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Re: Unit Testing Techniques

P: n/a
I'm by no means a testing expert, but I'll take a crack at it.

Casey McGinty wrote:
I'm familiar with the unittest module in Python, however I'm hoping
someone can point me to some examples of more advanced usages of the
framework. For example:

1. Using the framework to test a package with nested sub-packages and
modules without having to hard code the location/name of each test module.
I've never run into this.
2. Testing class/methods that depend on file system directory
structures, file data, or values read from system hardware.
Rule of thumb: always separate software from hardware. Write mock
classes or functions that do your hardware/file access that always
return known data (but remember to test for alpha and beta errors--make
sure both valid and invalid data are handled correctly). That way you
can test the client code that is accessing the hardware.

Testing the actual hardware/file access code can get more interesting.
If you're just reading files, your test suite should write the test
files in setUp, try to read them in the test* methods, then clean up in
tearDown. Again, remember to test both good and bad files.

In my shop, we do both hardware and software, and testing the comms
between them can be a real pain. We've done lots of interesting things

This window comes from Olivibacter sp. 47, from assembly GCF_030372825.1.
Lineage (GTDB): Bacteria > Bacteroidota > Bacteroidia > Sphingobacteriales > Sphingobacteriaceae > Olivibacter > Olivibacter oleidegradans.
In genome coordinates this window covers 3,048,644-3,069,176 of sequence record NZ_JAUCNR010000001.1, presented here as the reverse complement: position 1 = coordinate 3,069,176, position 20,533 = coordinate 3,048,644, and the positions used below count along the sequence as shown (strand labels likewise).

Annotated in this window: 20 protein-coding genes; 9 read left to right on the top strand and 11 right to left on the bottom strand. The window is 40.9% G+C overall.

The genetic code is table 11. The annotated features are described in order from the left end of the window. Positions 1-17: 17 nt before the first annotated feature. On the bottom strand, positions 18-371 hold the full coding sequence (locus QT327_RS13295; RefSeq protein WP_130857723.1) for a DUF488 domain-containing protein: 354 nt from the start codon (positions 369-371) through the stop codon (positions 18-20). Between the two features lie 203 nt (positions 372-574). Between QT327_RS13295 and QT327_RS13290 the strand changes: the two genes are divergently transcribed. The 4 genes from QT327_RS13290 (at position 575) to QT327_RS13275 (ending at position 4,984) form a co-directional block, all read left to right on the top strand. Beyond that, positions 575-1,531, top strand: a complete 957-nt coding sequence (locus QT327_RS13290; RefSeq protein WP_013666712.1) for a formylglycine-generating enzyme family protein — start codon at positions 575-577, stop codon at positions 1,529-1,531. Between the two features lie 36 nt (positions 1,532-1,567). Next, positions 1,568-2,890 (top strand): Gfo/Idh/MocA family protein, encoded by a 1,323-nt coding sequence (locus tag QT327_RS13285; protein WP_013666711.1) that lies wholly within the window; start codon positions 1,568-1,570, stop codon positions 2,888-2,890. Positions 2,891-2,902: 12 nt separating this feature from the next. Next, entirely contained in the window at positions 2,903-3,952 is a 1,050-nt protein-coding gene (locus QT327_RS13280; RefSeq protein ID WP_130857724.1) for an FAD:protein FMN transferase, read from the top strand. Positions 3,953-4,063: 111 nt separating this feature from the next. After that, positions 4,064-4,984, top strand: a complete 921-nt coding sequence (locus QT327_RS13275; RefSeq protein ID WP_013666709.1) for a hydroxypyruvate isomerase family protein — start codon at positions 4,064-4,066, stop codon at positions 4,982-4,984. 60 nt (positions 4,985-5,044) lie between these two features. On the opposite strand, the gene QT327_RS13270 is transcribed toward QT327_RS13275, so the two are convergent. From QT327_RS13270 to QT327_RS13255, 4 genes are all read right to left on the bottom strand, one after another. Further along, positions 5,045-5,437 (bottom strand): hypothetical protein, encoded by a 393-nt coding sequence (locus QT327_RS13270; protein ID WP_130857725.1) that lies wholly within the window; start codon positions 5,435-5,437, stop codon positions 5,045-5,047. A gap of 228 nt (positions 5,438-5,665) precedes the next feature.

like wiring faults into the hardware with switches to connect and
disconnect them, recording command sequences, etc., but I expect this is
beyond the scope of what you're interested in. Just keep in mind that
testing a chunk of code requires at least as much creativity as writing
the code in the first place.
3. Testing class/methods that require simulating functionality from
imported modules.
You can do neat things like this:

import unittest
import mymodule

def my_mock_function():
"""Returns known values."""
class MyTest(unittest.TestCase):
def setUp(self):
self._orig_function = mymodule.function
mymodule.function = my_mock_function

def tearDown(self):
# remember to restore the original function
# unittest doesn't re-import modules
mymodule.function = self._orig_function

def test1(self):
"""Test some code that uses mymodule."""

# etc...

The dynamic nature of Python makes this sort of thing much easier than
other languages.
4. Testing graphical interfaces and associated signal callback functions.
Again, there are lots of strategies you can use; the specifics depend on
you design and the toolkit.

1) You can mock the backend: make sure the right functions get called in
response the user actions.
2) Simulate user actions by manually posting events, calling functions, etc.
3) Mock the gui: make sure the backend is calling all the right GUI

Try to keep your backend and gui as independent as possible, it will
make testing much easier.
Thank you.

I typically make a bunch of different suites that can be run
individually, in various combinations, or all together. Testing I/O
tends to be very slow, so it's nice to be able to turn of these tests
when you're working on other parts of the system.

There are many other testing tools besides unittest. The one I use the
most is, to determine if my test suites are hitting all my
code. But you can check out pymock, doctest, nose, etc. too. You may
have to use a combination of tools to meet your needs.

There is also the Testing in Python mailing list
( You can probably
get some advice there as well. The more specifics you can give, the better.

As you solve your testing problems, please take the time to post your
solutions (if you can) so we can all learn from your experiences.

Jul 11 '08 #1
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